Morgan (2016) is a slick taut Sci-fi thriller that channels the minimalist slow burn story of Ex Machina (2015) with the suspenseful action of Alien (1979). Perhaps it is no accident that Luke Scott chose for his first feature film, a genre and storyline similar to that which also made his father Ridley Scott famous back in 1979.

A secret underground laboratory in a remote undisclosed forest is home to a group of dedicated scientists working for an unseen corporate entity to develop the first genetically engineered artificial person with highly evolved traits; a new kind of being not seen before.

The scientists seem proud and excited that the project has finally yielded an impressive specimen, but all is not what it seems. A corporate risk management consultant (Kate Mara) has been dispatched by the company’s head executive to investigate an accident at the lab. 

The experiment has apparently taken a violent turn as one of the scientists was injured in an altercation with the young trial subject known as Morgan (Anya Taylor-Joy). Behaving like surrogate parents, the scientists all believe it was just an isolated incident and are ready to take the blame for what was surely just a misunderstand by a five year old child not yet in control of her emotions.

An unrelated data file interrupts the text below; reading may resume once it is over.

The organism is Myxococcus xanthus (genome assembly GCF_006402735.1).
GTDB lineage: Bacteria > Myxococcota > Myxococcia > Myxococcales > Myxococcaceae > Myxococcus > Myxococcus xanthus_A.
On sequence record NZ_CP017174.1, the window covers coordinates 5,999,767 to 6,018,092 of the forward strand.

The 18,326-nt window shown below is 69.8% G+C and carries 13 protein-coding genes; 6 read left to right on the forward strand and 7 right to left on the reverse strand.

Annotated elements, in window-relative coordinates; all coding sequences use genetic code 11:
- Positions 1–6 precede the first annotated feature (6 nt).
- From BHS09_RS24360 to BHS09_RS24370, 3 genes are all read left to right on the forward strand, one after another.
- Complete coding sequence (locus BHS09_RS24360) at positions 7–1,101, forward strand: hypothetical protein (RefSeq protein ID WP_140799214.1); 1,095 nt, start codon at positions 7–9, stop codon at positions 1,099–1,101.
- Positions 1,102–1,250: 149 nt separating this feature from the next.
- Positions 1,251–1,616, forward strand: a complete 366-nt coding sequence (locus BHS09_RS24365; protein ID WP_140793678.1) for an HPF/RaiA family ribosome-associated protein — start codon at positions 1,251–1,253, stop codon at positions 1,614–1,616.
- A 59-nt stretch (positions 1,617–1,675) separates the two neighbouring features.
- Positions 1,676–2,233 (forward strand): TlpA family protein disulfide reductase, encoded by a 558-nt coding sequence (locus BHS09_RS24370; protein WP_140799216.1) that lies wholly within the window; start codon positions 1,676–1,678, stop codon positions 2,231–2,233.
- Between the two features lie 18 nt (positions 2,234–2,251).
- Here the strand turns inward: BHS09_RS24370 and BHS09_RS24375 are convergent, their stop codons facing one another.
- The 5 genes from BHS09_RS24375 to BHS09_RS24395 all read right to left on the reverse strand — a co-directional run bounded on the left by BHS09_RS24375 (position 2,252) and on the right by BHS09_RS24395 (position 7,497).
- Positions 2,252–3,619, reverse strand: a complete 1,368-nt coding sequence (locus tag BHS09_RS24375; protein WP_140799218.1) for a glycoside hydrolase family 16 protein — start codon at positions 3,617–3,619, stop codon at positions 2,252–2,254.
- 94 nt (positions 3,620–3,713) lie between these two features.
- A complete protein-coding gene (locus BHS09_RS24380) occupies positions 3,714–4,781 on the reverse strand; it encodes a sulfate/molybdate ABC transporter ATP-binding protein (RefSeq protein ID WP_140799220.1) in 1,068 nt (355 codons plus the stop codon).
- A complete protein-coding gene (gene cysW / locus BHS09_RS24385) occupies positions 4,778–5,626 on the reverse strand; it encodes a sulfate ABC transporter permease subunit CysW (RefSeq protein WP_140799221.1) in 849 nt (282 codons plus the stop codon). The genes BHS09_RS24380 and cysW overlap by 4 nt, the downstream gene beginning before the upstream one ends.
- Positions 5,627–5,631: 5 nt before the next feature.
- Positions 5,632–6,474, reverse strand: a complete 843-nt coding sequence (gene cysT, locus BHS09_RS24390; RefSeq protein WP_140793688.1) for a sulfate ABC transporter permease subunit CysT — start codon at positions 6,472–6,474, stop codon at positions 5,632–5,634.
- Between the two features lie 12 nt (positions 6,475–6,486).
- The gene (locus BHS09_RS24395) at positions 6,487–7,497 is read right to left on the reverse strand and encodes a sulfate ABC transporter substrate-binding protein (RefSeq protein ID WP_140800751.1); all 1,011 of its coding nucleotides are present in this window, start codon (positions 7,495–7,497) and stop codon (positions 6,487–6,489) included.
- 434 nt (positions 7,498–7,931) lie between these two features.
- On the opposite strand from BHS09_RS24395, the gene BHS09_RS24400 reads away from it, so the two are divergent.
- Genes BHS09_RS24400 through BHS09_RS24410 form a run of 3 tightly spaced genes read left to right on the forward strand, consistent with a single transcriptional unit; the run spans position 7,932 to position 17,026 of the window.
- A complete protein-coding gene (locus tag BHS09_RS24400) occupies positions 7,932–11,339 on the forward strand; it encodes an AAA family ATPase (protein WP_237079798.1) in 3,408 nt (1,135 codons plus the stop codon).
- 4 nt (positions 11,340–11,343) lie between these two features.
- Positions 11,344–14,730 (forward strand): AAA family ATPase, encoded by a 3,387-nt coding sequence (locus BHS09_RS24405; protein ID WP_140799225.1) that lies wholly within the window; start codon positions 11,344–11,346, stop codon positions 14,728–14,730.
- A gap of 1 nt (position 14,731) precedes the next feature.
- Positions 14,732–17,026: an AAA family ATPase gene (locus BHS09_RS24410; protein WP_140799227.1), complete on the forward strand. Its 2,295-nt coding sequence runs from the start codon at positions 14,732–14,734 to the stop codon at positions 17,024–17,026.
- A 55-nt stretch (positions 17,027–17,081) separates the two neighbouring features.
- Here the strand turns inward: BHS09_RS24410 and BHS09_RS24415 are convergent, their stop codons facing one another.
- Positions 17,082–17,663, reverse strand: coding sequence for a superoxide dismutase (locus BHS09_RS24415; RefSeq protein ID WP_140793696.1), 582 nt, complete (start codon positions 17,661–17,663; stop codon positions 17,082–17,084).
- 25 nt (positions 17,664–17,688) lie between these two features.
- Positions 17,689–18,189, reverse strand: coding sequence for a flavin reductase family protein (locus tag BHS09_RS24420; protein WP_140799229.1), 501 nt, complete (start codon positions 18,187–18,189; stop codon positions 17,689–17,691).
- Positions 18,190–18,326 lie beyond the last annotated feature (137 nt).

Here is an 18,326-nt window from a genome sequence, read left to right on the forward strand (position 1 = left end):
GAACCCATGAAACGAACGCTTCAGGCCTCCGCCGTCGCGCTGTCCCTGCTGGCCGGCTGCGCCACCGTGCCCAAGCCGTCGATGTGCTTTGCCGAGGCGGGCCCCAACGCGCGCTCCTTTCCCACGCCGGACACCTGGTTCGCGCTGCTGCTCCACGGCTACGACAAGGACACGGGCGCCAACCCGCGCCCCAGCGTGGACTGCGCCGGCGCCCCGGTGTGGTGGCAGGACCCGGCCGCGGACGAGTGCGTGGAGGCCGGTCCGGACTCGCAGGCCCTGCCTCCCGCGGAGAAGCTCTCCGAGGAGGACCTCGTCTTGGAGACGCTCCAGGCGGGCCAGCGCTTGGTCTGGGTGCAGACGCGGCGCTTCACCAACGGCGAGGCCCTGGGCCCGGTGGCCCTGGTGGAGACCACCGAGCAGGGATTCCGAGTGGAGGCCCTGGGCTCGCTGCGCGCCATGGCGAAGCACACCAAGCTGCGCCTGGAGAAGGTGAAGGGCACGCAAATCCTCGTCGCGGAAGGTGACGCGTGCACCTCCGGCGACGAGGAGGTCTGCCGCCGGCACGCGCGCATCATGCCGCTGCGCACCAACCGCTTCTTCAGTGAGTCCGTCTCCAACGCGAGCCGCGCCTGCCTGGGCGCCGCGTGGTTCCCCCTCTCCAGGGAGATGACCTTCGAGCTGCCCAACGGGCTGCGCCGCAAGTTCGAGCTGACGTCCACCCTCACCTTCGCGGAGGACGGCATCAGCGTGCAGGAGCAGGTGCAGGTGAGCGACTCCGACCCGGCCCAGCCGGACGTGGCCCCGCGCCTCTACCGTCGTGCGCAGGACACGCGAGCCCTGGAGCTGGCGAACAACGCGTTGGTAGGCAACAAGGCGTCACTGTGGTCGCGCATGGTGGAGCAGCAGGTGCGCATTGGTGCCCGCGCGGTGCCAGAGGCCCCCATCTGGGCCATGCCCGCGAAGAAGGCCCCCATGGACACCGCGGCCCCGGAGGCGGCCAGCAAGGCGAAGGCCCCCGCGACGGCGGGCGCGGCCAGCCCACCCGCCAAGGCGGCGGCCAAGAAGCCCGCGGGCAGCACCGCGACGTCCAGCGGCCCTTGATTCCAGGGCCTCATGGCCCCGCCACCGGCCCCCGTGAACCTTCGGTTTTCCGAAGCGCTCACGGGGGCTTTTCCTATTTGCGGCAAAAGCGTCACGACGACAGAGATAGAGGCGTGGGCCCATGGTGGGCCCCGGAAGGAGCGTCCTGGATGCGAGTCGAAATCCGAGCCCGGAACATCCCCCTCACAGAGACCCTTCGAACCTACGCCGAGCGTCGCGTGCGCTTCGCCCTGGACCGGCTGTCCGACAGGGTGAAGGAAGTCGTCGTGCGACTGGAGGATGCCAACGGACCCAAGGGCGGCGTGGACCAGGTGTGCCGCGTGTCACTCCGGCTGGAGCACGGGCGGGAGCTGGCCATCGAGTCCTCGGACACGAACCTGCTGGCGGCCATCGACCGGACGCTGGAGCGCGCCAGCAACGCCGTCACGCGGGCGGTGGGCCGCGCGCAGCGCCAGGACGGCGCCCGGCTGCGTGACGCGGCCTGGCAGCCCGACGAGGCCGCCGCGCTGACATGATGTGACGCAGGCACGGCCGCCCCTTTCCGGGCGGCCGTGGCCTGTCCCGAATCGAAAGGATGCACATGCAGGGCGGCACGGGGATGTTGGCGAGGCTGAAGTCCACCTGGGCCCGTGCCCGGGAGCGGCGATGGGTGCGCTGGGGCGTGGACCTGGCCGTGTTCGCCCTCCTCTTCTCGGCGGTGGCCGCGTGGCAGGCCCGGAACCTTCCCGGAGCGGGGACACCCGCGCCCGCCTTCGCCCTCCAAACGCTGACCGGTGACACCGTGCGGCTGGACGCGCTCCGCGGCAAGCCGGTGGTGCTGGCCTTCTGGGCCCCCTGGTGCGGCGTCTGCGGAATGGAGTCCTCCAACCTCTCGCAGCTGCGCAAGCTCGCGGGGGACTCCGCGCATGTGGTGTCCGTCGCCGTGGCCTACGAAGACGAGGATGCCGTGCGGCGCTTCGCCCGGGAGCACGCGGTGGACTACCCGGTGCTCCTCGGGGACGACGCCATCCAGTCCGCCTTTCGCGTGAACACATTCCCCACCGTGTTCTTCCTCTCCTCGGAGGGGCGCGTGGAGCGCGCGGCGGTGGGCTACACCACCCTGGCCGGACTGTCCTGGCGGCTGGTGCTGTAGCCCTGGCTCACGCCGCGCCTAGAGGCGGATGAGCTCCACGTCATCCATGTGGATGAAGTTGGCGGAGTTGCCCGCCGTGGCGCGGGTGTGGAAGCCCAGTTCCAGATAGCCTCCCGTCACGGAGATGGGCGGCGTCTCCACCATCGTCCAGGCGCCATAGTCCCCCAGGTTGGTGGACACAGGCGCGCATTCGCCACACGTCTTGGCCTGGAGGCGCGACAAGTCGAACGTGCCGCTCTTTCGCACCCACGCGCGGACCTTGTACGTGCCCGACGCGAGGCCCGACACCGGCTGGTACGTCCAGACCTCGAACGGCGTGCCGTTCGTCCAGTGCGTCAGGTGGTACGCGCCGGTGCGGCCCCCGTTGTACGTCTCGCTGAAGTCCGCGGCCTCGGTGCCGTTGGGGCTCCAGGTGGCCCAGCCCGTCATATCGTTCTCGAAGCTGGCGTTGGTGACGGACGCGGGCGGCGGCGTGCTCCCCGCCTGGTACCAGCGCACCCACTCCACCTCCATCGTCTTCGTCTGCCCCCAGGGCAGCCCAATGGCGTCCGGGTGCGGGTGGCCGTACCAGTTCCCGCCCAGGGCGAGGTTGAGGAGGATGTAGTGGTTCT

What this close-knit team doesn’t know is that the corporation has far more sinister plans for the Morgan project. So when a provocative psychologist (Paul Giamatti) is brought in to evaluate Morgan’s emotional stability and ultimately make recommendations to the company about Morgan’s fate, the film quickly goes into action horror/thriller mode.

While trying to save the child they have invested so much time developing from the corporation’s mandate, the isolated team of shocked scientists has no idea what they’re up against and quickly start falling victim to her special abilities.

Produced by Ridley Scott’s Scottfree productions, Morgan is visually stunning with a dark sleek futuristic design and similar mix of natural and high-tech look of last year’s Ex Machina (2015). Like that movie, Morgan poses the frightening question; if humans value freedom above all, what would an artificially engineered person with superior intelligence do to gain that freedom if it were taken away?

In that film, as in this one, the newly created being adapts and quickly learns from human behavior how to take advantage of our weaknesses. The film leaves us with unsettling questions about ourselves and our fears with possibilities for developing its characters in future installments. 

This highly entertaining film is lifted by an excellent ensemble cast giving some great performances especially by the always amazing Paul Giamatti who really gets the suspense ball rolling with his alternately sarcastic and in-your-face style nastiness.

There’s a bright future for this promising young filmmaker. Let’s hope that Luke Scott has his father’s talent for creating visually stunning and provocative films.


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